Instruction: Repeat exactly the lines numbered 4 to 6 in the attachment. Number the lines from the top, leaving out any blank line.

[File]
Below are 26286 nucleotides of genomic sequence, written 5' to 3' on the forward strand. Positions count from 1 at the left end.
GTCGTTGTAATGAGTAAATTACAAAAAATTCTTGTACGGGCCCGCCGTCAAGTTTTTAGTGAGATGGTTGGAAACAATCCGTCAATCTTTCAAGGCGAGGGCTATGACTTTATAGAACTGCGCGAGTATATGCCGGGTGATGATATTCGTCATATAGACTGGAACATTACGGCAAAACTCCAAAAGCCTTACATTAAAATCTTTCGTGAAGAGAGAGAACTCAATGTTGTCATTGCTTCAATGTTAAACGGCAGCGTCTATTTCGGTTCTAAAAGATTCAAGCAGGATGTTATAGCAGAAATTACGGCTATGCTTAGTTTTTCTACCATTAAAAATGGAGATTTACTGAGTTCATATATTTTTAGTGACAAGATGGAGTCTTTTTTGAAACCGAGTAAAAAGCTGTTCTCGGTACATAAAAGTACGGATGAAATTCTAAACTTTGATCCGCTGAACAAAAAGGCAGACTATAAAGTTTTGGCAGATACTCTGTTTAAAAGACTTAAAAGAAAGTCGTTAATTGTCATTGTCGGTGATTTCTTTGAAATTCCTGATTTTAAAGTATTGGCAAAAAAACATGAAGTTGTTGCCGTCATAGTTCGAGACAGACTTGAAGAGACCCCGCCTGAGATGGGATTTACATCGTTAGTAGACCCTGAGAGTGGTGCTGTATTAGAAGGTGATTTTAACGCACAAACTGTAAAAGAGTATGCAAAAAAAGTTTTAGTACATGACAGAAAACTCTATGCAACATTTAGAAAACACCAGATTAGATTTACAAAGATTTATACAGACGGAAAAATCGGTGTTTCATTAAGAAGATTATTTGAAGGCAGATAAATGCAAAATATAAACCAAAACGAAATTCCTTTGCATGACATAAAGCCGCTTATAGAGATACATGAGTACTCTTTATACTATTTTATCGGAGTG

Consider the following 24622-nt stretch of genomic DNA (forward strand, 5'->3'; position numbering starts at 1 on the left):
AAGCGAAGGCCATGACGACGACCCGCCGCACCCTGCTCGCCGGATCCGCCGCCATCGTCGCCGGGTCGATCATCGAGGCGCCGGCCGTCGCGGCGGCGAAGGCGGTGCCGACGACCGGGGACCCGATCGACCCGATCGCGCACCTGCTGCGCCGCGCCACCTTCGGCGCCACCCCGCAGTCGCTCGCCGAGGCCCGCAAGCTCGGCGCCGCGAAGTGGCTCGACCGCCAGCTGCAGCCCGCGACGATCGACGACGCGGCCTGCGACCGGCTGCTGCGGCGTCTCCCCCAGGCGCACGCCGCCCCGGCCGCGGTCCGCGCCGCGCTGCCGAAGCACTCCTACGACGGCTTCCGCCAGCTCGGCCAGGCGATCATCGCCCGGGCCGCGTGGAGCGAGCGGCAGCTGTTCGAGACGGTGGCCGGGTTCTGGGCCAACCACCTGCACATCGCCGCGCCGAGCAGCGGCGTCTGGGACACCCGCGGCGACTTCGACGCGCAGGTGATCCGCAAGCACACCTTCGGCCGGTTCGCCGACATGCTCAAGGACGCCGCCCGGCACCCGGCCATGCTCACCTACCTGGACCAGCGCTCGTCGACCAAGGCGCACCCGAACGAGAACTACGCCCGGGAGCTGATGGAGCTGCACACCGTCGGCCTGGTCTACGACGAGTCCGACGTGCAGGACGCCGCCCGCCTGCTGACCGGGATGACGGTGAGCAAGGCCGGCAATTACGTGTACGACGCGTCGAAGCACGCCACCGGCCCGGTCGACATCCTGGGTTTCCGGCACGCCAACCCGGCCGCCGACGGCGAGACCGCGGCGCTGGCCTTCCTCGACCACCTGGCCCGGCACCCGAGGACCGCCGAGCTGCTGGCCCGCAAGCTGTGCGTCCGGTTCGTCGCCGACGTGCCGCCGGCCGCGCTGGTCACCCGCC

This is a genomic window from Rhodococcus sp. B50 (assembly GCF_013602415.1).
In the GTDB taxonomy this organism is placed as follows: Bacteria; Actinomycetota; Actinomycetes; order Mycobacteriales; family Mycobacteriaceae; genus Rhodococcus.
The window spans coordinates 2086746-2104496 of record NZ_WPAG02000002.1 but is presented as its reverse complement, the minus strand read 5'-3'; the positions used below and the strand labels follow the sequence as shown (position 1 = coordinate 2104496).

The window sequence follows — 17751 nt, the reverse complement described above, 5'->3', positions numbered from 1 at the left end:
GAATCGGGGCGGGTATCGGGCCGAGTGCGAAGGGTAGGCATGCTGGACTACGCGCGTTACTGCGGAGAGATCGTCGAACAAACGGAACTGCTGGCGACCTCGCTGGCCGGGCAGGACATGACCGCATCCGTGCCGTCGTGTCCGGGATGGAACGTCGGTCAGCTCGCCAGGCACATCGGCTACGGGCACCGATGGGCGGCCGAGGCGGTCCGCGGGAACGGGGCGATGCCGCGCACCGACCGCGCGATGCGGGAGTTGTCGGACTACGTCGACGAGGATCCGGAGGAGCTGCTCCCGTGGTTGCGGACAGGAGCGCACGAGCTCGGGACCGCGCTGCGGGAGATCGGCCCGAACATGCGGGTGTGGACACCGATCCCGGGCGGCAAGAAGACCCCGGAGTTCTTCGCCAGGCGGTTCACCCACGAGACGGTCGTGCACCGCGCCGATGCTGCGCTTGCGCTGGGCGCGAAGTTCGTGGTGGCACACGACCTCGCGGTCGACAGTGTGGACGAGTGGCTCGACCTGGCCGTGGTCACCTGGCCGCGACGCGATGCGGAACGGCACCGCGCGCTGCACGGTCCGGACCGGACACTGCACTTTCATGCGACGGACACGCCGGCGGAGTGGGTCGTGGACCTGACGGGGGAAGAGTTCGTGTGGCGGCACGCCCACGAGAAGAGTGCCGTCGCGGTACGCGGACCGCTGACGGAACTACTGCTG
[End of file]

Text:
AAGCGAAGGCCATGACGACGACCCGCCGCACCCTGCTCGCCGGATCCGCCGCCATCGTCGCCGGGTCGATCATCGAGGCGCCGGCCGTCGCGGCGGCGAAGGCGGTGCCGACGACCGGGGACCCGATCGACCCGATCGCGCACCTGCTGCGCCGCGCCACCTTCGGCGCCACCCCGCAGTCGCTCGCCGAGGCCCGCAAGCTCGGCGCCGCGAAGTGGCTCGACCGCCAGCTGCAGCCCGCGACGATCGACGACGCGGCCTGCGACCGGCTGCTGCGGCGTCTCCCCCAGGCGCACGCCGCCCCGGCCGCGGTCCGCGCCGCGCTGCCGAAGCACTCCTACGACGGCTTCCGCCAGCTCGGCCAGGCGATCATCGCCCGGGCCGCGTGGAGCGAGCGGCAGCTGTTCGAGACGGTGGCCGGGTTCTGGGCCAACCACCTGCACATCGCCGCGCCGAGCAGCGGCGTCTGGGACACCCGCGGCGACTTCGACGCGCAGGTGATCCGCAAGCACACCTTCGGCCGGTTCGCCGACATGCTCAAGGACGCCGCCCGGCACCCGGCCATGCTCACCTACCTGGACCAGCGCTCGTCGACCAAGGCGCACCCGAACGAGAACTACGCCCGGGAGCTGATGGAGCTGCACACCGTCGGCCTGGTCTACGACGAGTCCGACGTGCAGGACGCCGCCCGCCTGCTGACCGGGATGACGGTGAGCAAGGCCGGCAATTACGTGTACGACGCGTCGAAGCACGCCACCGGCCCGGTCGACATCCTGGGTTTCCGGCACGCCAACCCGGCCGCCGACGGCGAGACCGCGGCGCTGGCCTTCCTCGACCACCTGGCCCGGCACCCGAGGACCGCCGAGCTGCTGGCCCGCAAGCTGTGCGTCCGGTTCGTCGCCGACGTGCCGCCGGCCGCGCTGGTCACCCGCC

This is a genomic window from Rhodococcus sp. B50 (assembly GCF_013602415.1).
In the GTDB taxonomy this organism is placed as follows: Bacteria; Actinomycetota; Actinomycetes; order Mycobacteriales; family Mycobacteriaceae; genus Rhodococcus.